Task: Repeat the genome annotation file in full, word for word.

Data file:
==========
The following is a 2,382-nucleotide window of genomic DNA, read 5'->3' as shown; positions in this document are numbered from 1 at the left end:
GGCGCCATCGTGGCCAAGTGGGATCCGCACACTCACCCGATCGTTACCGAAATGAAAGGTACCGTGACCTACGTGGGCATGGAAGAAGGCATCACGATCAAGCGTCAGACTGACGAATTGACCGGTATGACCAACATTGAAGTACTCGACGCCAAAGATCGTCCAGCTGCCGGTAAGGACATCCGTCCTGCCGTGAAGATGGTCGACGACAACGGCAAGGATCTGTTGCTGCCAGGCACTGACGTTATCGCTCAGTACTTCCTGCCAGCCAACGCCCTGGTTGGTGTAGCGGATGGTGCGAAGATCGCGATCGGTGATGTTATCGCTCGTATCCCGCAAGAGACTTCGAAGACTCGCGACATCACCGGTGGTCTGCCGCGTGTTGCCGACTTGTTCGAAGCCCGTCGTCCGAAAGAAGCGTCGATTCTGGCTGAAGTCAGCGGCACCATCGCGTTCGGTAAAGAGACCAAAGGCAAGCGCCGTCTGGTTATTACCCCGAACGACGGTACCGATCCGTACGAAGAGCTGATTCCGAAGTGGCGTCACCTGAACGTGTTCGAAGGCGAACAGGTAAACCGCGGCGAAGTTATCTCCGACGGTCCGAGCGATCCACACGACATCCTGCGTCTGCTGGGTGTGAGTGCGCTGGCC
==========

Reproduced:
The following is a 2,382-nucleotide window of genomic DNA, read 5'->3' as shown; positions in this document are numbered from 1 at the left end:
GGCGCCATCGTGGCCAAGTGGGATCCGCACACTCACCCGATCGTTACCGAAATGAAAGGTACCGTGACCTACGTGGGCATGGAAGAAGGCATCACGATCAAGCGTCAGACTGACGAATTGACCGGTATGACCAACATTGAAGTACTCGACGCCAAAGATCGTCCAGCTGCCGGTAAGGACATCCGTCCTGCCGTGAAGATGGTCGACGACAACGGCAAGGATCTGTTGCTGCCAGGCACTGACGTTATCGCTCAGTACTTCCTGCCAGCCAACGCCCTGGTTGGTGTAGCGGATGGTGCGAAGATCGCGATCGGTGATGTTATCGCTCGTATCCCGCAAGAGACTTCGAAGACTCGCGACATCACCGGTGGTCTGCCGCGTGTTGCCGACTTGTTCGAAGCCCGTCGTCCGAAAGAAGCGTCGATTCTGGCTGAAGTCAGCGGCACCATCGCGTTCGGTAAAGAGACCAAAGGCAAGCGCCGTCTGGTTATTACCCCGAACGACGGTACCGATCCGTACGAAGAGCTGATTCCGAAGTGGCGTCACCTGAACGTGTTCGAAGGCGAACAGGTAAACCGCGGCGAAGTTATCTCCGACGGTCCGAGCGATCCACACGACATCCTGCGTCTGCTGGGTGTGAGTGCGCTGGCC